Veni Creator Spiritus moves forward in another swirl of vocal effect, with Gesualdo creating more challenging music and ending with ever more intricate passages. With the Ave sanctissime Maria the music finally slows to a slower, steady and reflective nature as the text would require. Here there is more opportunity to bask in the glorious textures and harmonies in this beautiful setting.

Sana me Domini also keeps to a more stately pace, again allowing the mellifluous sounds and textures to emerge in this lovely flowing section. Discedite a me omnes opens with an ascending figuration providing a slightly faster flowing section with, towards the end, some distinctive harmonies. O anima sanctissima, with a moderate tempo, has a beautiful richness and Gesualdo’s way of weaving the texts over each other by varying the tempi is a lovely touch, indicating how difficult it must have been to reconstruct the missing parts. Again control of dynamics is beautifully done.

Ardens est cor meum has some effective opening passages for individual voices almost in a madrigal style. Halfway through the music slows to a kind of lamentation.  Da pacem Domini is beautifully paced with the mellow blending of voices creating a wonderful sound, with lovely rich basses sounding through. Ne dereliquas me, whilst being a penitential text, keeps up a pace with terrific woven textures.

There is interesting use of voices in Franciscus humilis et pauper, with great clarity of vocal parts. James Wood has done a terrific job of reconstructing such great part writing.  There is an uplifting Gaudeamus omnes that pushes joyfully forward in a section of tremendous singing, superb blending of vocal sounds, spot on pitch, balance and dynamics. A beautiful Adoramus te Christe follows, sung with a simplicity and intimacy that is quite affecting.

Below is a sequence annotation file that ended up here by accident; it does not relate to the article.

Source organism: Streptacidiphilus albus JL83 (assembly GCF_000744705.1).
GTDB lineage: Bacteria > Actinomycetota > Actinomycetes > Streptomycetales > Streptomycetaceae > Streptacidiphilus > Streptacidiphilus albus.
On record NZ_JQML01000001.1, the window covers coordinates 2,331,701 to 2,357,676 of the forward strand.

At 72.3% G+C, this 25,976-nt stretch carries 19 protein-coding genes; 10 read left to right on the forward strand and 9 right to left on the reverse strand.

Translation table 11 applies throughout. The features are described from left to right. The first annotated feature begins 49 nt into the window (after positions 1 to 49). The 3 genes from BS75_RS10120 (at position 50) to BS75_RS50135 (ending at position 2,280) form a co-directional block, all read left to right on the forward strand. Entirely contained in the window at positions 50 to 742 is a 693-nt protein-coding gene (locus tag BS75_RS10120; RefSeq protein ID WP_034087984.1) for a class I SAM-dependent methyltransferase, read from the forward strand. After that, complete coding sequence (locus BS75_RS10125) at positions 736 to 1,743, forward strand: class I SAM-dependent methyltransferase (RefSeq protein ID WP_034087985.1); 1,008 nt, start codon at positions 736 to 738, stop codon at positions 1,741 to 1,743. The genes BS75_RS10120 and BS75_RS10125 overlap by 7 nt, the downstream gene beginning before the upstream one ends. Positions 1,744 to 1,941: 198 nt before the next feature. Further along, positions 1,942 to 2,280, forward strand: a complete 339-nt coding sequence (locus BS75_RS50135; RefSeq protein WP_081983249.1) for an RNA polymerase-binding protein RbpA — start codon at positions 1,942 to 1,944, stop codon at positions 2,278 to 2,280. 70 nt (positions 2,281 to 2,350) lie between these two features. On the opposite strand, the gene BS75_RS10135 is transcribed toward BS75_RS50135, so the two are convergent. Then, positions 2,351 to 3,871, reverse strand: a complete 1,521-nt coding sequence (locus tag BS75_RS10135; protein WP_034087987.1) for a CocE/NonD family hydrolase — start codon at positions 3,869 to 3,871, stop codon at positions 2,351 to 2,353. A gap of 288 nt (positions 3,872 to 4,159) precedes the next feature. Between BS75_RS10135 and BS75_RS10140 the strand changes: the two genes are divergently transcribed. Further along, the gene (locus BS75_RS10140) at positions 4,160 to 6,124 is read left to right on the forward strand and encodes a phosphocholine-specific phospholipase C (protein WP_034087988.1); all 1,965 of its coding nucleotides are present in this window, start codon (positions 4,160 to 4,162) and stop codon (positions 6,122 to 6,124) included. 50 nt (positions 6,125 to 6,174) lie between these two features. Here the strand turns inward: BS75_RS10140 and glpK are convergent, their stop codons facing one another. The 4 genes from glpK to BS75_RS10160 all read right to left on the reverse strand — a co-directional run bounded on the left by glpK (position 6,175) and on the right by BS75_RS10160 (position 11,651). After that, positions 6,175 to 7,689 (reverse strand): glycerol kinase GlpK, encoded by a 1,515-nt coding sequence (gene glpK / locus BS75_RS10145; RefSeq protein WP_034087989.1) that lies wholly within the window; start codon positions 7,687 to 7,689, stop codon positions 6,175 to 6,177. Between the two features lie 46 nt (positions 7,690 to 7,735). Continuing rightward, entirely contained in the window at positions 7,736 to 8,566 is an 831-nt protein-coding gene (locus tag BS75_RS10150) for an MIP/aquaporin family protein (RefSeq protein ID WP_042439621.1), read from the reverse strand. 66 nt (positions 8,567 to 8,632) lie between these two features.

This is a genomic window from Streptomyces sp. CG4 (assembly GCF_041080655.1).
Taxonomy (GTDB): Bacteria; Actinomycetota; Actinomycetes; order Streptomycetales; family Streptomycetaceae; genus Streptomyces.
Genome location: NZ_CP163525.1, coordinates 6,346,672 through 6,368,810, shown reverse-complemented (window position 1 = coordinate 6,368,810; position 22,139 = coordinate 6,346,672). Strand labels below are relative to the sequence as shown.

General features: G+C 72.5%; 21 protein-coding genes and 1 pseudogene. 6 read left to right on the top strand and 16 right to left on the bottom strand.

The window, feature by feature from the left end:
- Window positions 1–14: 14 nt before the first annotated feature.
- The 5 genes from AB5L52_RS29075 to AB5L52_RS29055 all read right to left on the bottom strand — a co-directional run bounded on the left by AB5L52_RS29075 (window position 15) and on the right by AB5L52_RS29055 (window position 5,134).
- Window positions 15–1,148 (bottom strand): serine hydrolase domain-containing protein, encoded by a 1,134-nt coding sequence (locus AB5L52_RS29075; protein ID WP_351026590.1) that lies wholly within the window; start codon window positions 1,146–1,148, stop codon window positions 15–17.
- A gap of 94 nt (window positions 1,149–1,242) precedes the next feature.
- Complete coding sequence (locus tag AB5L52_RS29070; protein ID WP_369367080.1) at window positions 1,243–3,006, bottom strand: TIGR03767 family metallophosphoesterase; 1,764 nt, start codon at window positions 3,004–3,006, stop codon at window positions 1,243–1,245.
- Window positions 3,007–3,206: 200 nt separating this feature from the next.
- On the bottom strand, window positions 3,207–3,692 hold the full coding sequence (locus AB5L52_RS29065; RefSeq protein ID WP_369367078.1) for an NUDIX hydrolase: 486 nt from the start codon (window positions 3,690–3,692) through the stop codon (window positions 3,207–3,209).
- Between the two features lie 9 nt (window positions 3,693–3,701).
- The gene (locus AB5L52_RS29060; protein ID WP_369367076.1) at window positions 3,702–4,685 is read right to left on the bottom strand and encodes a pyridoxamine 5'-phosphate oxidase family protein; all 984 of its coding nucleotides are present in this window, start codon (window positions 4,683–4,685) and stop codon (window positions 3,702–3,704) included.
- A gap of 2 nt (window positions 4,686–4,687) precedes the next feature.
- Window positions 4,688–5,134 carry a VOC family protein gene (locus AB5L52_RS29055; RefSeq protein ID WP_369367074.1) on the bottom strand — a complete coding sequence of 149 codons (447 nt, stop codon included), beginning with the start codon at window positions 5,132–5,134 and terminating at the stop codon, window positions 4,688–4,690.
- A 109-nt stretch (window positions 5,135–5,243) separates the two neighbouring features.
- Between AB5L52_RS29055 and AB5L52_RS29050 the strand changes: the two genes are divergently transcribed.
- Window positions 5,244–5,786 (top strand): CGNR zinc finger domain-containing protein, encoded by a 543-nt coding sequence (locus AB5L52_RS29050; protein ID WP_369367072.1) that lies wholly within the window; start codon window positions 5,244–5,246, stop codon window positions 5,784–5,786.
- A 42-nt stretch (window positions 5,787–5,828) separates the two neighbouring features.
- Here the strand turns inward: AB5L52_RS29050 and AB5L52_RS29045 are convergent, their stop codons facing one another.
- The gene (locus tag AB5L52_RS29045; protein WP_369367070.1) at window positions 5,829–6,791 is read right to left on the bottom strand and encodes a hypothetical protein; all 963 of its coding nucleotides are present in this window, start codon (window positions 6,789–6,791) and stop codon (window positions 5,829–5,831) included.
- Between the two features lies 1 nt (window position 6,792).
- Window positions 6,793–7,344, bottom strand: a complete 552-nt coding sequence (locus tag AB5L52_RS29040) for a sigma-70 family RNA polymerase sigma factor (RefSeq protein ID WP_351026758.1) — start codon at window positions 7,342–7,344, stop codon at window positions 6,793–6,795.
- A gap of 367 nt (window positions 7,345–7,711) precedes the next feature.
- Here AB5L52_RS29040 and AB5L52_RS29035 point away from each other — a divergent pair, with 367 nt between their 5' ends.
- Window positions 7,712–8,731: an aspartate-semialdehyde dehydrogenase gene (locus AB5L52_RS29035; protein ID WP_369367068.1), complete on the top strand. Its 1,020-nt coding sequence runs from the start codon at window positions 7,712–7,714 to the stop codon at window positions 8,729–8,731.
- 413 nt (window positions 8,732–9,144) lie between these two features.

The slow O sacrum convivium has an intimacy, in singing of fine sensitively, with beautiful control of dynamics as the various parts rise and fall. In the Ad te levavi, warm textures weave around in this lovely setting. There are no odd harmonies or devices, just a beautifully flowing melody written exquisitely for the voices. Likewise Assumpta est Maria keeps a gentle, steady pace full of flowing, beautifully integrated, vocal lines.

In Veni sponsa Christi, the way Gesualdo weaves his sounds is remarkable, creating such a richly entwined vocal tapestry. Illumina nos with the words ‘Enlighten us, God of mercies’ lifts us to a feeling of exaltation in this seven part setting, the voices weaving around each other, in a fittingly inspiring piece, before the closing canticle. The closing Canticle is a Benedictus (Responsoria 1611) that returns us to plainchant set within Gesualdo’s own distinctive musical idiom.

James Wood has done us a wonderful service in bringing to performance, music that probably hasn’t been heard for over 400 years. Sacrae Cantiones II is shown to be a striking collection of motets that add enormously to the catalogue of works by Gesualdo and, indeed, 17th century sacred music.

Wood must have immersed himself completely in the stylistic world of Gesualdo in order to so effectively re-construct the missing parts for this harmonically unusual collection. This must have been a tremendously difficult task. The choir are excellent, blending beautifully in this wonderfully attractive work.

The recording made in the Teldec Studio, Berlin, provides an intimate sound around the choir, rather than the large sound of a church acoustic. The booklet notes by James Wood are excellent and there are full texts and translations.

Anyone interested in early sacred music and indeed interested in choral music generally will want this exciting new disc.